Date of Award

Spring 1-1-2018

Document Type

Dissertation

Degree Name

Doctor of Philosophy (PhD)

First Advisor

Christopher N. Bowman

Second Advisor

Wayne D. Cook

Third Advisor

Jeffrey W. Stansbury

Fourth Advisor

Kristi S. Anseth

Abstract

Conventional thermosetting photopolymers are ubiquitous in a wide array of industrial applications such as UV coatings and adhesives, 3D printed objects, and dental composites, and these reactions are largely based on acrylate or methacrylate chain-growth free radical photopolymerizations. Despite the significant demand for (meth-) acrylate-based thermosets, problematic characteristics that are inherent in the nature of this polymerization still persist especially in bioapplications. For instance, incomplete conversion of monomers upon early gelation and vitrification in heterogenous networks containing hydrolytically labile ester functionalities, considerable shrinkage stress developed during polymerization, and brittleness of these highly crosslinked (meth-) acrylate-based polymers hinder both the biological and mechanical performance. In an attempt to develop ester-free, photo-curable thermosets with improved material characteristics, photo-initiated copper-catalyzed azide-alkyne cycloaddition (CuAAC) polymerization, in particular, has been utilized due to benefits associated with the step-growth nature of these reactions including formation of homogeneous network structures, readily tailorable backbone functionalities, and delayed gel point conversion, in addition to the efficient and orthogonal ‘click’ nature of CuAAC reactions. Further, CuAAC polymerization results in rigid triazole moieties densely formulated in the networks, which enables the formation of strong, high modulus thermosets with high glass transition temperatures.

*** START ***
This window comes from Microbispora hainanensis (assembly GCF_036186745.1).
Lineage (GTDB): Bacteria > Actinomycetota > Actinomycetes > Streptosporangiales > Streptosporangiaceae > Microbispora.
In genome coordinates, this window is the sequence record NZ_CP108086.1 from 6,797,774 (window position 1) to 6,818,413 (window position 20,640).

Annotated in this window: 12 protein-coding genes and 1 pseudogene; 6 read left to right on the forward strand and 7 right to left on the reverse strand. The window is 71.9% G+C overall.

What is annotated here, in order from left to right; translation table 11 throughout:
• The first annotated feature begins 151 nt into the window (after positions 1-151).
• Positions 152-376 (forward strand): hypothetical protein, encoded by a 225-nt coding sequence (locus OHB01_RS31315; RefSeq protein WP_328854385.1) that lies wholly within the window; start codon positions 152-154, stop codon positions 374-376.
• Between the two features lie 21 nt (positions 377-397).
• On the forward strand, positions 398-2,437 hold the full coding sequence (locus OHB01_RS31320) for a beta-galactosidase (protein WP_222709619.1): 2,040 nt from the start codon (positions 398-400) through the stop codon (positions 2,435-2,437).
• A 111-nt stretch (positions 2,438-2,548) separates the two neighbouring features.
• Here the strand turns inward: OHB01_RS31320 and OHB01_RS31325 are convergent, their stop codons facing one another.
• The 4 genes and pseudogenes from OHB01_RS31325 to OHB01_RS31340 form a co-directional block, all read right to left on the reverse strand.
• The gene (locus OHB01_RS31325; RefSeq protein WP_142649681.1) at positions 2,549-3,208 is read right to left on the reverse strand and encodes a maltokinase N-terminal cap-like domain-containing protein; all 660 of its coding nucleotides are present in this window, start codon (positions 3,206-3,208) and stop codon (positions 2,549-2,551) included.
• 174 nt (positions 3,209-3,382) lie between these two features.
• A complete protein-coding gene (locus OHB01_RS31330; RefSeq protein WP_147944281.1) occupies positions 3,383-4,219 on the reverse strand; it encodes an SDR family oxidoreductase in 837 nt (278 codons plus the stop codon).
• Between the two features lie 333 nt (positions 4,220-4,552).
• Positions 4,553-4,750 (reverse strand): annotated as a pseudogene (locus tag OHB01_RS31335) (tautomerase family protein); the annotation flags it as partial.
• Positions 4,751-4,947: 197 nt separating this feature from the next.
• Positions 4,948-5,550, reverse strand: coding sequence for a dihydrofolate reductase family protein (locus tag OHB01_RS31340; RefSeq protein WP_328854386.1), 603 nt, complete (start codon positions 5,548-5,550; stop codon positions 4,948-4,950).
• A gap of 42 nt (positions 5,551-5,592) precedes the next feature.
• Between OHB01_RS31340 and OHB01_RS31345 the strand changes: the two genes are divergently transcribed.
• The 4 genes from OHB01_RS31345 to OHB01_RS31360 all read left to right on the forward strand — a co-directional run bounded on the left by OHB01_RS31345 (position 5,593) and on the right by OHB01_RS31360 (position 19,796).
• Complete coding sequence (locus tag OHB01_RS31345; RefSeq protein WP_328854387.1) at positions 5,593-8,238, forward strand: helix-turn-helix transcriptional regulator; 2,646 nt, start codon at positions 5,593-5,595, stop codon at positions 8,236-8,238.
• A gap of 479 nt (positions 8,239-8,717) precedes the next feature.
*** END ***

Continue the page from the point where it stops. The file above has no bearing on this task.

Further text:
This thesis examined structure-property relationships of triazole-based photopolymer networks formed via photo-initiated copper-catalyzed azide-alkyne cycloaddition (CuAAC) polymerization. In particular, molecular design of the monomers and resin formulations, materials characterization on in situ bulk photopolymerization kinetics and mechanical properties, and implementation of polymer-based composites for dental restorative material applications were demonstrated. Firstly, structurally variable multi-functional azide and alkyne monomers were synthesized to analyze structure-property relationships of CuAAC-based polymer networks. Photopolymerization kinetics were directly governed by vitrification, which is dictated by variations in monomer backbone rigidity, monomer functionality, and functional group density. The resulting polymer networks with glass transition temperatures significantly above ambient resulted in exceptional toughness and ductile behavior with the capacity for multiple shape memory recovery cycles upon glassy state deformation, which was enabled by the triazole moieties. Additionally, for dental restorative materials applications, copolymerization of CuAAC-based resins and functionalized glass micro-fillers were readily implemented to form in situ photopolymerizable CuAAC-based composites. Considerably lower polymerization-induced shrinkage stress at quantitative conversion was achieved in CuAAC-based composites despite relatively high volumetric shrinkage, and superior mechanical properties were obtained primarily due to delayed gelation in step-growth mechanism. Lastly, structurally various mono-functional monomers were incorporated in off-stoichiometric, multi-functional CuAAC resin systems to alter the mechanical properties, crosslink density, glass transition temperature, and polymerization kinetics, with their characteristic independently controlled by either or both of the concentration or chemical structure of the mono-functional monomers.

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